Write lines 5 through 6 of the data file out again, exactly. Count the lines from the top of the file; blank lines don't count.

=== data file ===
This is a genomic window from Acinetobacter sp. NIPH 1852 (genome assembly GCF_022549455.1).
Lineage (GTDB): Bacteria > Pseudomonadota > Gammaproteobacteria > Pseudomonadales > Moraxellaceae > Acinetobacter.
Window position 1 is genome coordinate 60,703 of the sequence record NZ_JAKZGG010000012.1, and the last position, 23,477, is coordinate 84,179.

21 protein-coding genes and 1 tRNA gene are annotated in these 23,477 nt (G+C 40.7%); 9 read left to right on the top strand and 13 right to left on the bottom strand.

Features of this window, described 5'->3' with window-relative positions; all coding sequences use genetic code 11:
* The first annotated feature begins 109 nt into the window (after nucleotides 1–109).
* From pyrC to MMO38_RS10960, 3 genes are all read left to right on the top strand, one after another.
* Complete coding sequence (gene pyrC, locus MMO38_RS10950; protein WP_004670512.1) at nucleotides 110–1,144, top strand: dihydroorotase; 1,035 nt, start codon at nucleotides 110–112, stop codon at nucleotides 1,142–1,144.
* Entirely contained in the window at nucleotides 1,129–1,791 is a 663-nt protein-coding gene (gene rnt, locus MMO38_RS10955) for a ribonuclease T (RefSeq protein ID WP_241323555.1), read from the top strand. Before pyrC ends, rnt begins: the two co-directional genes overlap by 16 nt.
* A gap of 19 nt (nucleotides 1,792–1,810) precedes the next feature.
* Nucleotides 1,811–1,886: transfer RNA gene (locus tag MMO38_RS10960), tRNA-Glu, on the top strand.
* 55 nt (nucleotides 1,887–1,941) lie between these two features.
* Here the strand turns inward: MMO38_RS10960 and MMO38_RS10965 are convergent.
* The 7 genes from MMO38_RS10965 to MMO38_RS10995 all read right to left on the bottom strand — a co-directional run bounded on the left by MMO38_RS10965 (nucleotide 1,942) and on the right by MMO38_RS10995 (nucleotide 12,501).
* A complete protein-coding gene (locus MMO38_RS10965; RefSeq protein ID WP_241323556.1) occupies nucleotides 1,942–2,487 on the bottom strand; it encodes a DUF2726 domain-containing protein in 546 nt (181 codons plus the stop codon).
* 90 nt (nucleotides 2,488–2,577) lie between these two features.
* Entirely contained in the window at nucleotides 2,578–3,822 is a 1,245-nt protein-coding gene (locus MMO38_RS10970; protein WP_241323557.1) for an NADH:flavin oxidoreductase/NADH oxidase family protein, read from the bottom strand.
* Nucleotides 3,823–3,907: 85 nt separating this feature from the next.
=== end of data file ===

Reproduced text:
Features of this window, described 5'->3' with window-relative positions; all coding sequences use genetic code 11:
* The first annotated feature begins 109 nt into the window (after nucleotides 1–109).